Kira Lapinsky is a graduate student in the joint M.A. in Art History and Museum Studies Certificate Program. Kira and fellow Art History graduate students Floris Lafontant and Theresa Nelson were awarded a University of St. Thomas Graduate Team Research Grant to research street art with Dr. Heather Shirey this summer.
At a time when our nation is wrestling with the topic of immigration, it is more important than ever that we seek to understand experiences and perspectives outside of our own. How, then, can an examination of mural art produced in immigrant communities broaden and deepen our understanding of American identity, helping us to see beyond the experience of the dominant culture? This was one question my mind kept returning to during three trips funded by a St. Thomas Graduate Team Research Travel Grant. On trips to Philadelphia, Boston, and Chicago, I examined murals in each city’s Chinatown; I chose a mural in each of these cities to compare with Flows of Interconnected Motifs, the Hmong mural installed in 2017 in downtown St. Paul. The Hmong mural, I discovered, is atypical to the murals I encountered in the Chinatowns around the United States, but it still spoke a similar message of history, hardship, and community from the Asian immigrant perspective.
The murals in Philadelphia, Boston, and Chicago were made for their Chinatown communities. Realistic in style, the focus of each of these murals was the history of the Chinese population within that city. Typically, there were small vignettes showing experiences or places that meant a lot to the Chinese community—whether that was related to food, protests that took place, or picturing members of the community—everything traced back to the Chinatown identity. These murals continue to hold significance today because many Chinatowns throughout the U.S. are subject to urban development that is not for the benefit of the immigrant population—Chicago being the exception. The murals can serve as their claim to a small part of the larger community that they have staked out as their own; it’s a way of preserving the past and moving into the future—letting the larger community know that Chinatown still belongs to the Chinese.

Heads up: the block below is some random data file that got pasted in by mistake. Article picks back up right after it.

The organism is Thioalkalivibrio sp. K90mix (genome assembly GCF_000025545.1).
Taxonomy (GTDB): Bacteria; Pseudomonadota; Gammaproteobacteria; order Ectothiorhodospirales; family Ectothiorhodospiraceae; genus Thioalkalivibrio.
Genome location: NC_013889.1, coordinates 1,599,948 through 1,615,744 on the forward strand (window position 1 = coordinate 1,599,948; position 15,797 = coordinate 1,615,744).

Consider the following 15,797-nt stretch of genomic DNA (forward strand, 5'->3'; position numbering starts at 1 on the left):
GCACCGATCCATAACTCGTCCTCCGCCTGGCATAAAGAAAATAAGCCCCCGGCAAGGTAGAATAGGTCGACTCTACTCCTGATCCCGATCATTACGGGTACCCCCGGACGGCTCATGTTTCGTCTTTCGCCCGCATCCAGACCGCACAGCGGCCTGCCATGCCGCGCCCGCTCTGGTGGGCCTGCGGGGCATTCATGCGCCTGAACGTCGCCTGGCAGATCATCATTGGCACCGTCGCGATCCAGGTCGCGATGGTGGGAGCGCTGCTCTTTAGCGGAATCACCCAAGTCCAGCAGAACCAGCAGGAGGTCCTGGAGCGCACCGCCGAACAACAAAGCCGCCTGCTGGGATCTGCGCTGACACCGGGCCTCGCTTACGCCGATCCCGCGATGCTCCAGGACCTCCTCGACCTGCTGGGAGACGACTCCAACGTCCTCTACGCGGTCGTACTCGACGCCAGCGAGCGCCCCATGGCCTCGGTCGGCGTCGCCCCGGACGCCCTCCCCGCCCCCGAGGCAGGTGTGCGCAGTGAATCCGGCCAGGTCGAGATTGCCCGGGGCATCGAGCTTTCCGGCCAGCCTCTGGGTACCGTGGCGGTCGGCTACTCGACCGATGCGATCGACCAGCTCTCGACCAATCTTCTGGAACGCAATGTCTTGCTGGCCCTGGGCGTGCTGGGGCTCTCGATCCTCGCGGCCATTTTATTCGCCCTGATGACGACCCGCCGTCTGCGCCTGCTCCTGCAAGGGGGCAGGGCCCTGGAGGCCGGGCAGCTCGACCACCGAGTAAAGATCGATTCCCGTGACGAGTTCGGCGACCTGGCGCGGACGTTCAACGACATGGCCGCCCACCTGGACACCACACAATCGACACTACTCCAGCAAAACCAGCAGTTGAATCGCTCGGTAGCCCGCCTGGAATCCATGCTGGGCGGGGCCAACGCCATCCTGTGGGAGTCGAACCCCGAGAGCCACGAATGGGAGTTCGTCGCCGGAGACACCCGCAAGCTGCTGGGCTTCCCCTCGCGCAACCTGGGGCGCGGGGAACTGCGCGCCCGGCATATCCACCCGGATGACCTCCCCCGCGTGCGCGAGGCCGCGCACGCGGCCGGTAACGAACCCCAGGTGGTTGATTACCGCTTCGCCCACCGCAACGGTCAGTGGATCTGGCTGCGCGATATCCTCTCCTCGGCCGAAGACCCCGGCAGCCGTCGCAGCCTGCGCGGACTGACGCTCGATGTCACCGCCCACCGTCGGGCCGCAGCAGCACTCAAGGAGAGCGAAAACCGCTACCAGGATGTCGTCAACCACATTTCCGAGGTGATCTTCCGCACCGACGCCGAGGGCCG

The mural in Philadelphia, History of Chinatown, depicts the work and struggles of Chinese immigrants to Philadelphia: Chinese agriculture workers in the upper left corner wave to Chinese laborers who have come to America to build the railroad that emerges on the right side; these two groups frame a giant laundryman, shown wringing out a cloth, who represents the founder of Chinatown; the highway that makes up the bottom half of the mural represents the construction of the expressway that the Chinese community fought to stop (and they won); a family sits around their kitchen table holding out cups of tea, appearing to “cheers” the viewers.
History of Chinatown, Arturo Ho, Giz, N. Phung, and H. Tran. Philadelphia, PA. Photographed July 12, 2018.
In Boston, the mural Tied Together by a Thousand Threads features small scenes of both the history of Chinatown and everyday stories of Chinatown residents. On the left side a near life-size rendering of a grandmother and her grandson blow bubbles that contain various scenes having to do with Chinatown, including the immigration raid of 1903, a dim sum spread, and seamstress (again, a nod to the laundry business that many Chinese immigrants took part in).